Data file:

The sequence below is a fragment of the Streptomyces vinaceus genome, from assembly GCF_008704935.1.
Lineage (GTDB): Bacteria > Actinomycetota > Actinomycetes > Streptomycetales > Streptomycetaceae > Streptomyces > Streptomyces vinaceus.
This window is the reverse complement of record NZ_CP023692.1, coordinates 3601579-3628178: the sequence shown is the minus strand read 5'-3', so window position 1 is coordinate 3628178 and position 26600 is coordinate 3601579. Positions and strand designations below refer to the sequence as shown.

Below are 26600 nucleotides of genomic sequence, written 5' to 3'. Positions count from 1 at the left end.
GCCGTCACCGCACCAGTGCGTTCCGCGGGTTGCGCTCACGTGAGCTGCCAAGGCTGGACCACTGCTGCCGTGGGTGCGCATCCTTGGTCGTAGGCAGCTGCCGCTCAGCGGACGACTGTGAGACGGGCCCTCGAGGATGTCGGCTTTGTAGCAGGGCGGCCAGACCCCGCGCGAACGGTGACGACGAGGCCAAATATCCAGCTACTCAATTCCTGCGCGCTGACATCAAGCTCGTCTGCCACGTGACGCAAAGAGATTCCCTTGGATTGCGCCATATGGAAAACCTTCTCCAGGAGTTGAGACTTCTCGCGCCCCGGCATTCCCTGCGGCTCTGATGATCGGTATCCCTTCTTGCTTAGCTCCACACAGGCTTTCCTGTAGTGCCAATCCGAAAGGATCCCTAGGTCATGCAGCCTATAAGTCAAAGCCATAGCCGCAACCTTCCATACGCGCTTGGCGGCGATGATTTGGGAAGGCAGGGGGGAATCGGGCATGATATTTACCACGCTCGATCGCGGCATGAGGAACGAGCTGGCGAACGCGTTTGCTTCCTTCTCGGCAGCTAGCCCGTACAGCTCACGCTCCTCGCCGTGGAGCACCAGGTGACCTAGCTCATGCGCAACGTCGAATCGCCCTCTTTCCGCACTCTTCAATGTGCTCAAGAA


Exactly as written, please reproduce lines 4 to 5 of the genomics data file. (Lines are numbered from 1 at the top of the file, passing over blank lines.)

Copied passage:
Below are 26600 nucleotides of genomic sequence, written 5' to 3'. Positions count from 1 at the left end.
GCCGTCACCGCACCAGTGCGTTCCGCGGGTTGCGCTCACGTGAGCTGCCAAGGCTGGACCACTGCTGCCGTGGGTGCGCATCCTTGGTCGTAGGCAGCTGCCGCTCAGCGGACGACTGTGAGACGGGCCCTCGAGGATGTCGGCTTTGTAGCAGGGCGGCCAGACCCCGCGCGAACGGTGACGACGAGGCCAAATATCCAGCTACTCAATTCCTGCGCGCTGACATCAAGCTCGTCTGCCACGTGACGCAAAGAGATTCCCTTGGATTGCGCCATATGGAAAACCTTCTCCAGGAGTTGAGACTTCTCGCGCCCCGGCATTCCCTGCGGCTCTGATGATCGGTATCCCTTCTTGCTTAGCTCCACACAGGCTTTCCTGTAGTGCCAATCCGAAAGGATCCCTAGGTCATGCAGCCTATAAGTCAAAGCCATAGCCGCAACCTTCCATACGCGCTTGGCGGCGATGATTTGGGAAGGCAGGGGGGAATCGGGCATGATATTTACCACGCTCGATCGCGGCATGAGGAACGAGCTGGCGAACGCGTTTGCTTCCTTCTCGGCAGCTAGCCCGTACAGCTCACGCTCCTCGCCGTGGAGCACCAGGTGACCTAGCTCATGCGCAACGTCGAATCGCCCTCTTTCCGCACTCTTCAATGTGCTCAAGAA